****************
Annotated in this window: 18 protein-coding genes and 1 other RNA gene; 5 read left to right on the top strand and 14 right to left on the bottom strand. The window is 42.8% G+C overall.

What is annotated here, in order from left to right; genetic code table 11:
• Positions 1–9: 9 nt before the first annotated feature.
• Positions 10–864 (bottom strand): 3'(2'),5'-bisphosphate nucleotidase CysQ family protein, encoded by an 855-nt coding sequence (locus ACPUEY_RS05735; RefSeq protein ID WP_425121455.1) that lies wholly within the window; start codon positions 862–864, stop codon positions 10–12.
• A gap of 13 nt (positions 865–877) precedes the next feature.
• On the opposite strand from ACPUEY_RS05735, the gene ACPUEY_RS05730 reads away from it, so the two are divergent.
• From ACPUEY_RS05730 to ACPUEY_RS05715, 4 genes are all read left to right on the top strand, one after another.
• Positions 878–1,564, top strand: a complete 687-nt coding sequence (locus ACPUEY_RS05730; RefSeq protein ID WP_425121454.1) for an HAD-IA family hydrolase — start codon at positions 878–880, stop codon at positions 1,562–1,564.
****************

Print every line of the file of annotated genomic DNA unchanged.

Annotated in this window: 18 protein-coding genes and 1 other RNA gene; 5 read left to right on the top strand and 14 right to left on the bottom strand. The window is 42.8% G+C overall.

What is annotated here, in order from left to right; genetic code table 11:
• Positions 1–9: 9 nt before the first annotated feature.
• Positions 10–864 (bottom strand): 3'(2'),5'-bisphosphate nucleotidase CysQ family protein, encoded by an 855-nt coding sequence (locus ACPUEY_RS05735; RefSeq protein ID WP_425121455.1) that lies wholly within the window; start codon positions 862–864, stop codon positions 10–12.
• A gap of 13 nt (positions 865–877) precedes the next feature.
• On the opposite strand from ACPUEY_RS05735, the gene ACPUEY_RS05730 reads away from it, so the two are divergent.
• From ACPUEY_RS05730 to ACPUEY_RS05715, 4 genes are all read left to right on the top strand, one after another.
• Positions 878–1,564, top strand: a complete 687-nt coding sequence (locus ACPUEY_RS05730; RefSeq protein ID WP_425121454.1) for an HAD-IA family hydrolase — start codon at positions 878–880, stop codon at positions 1,562–1,564.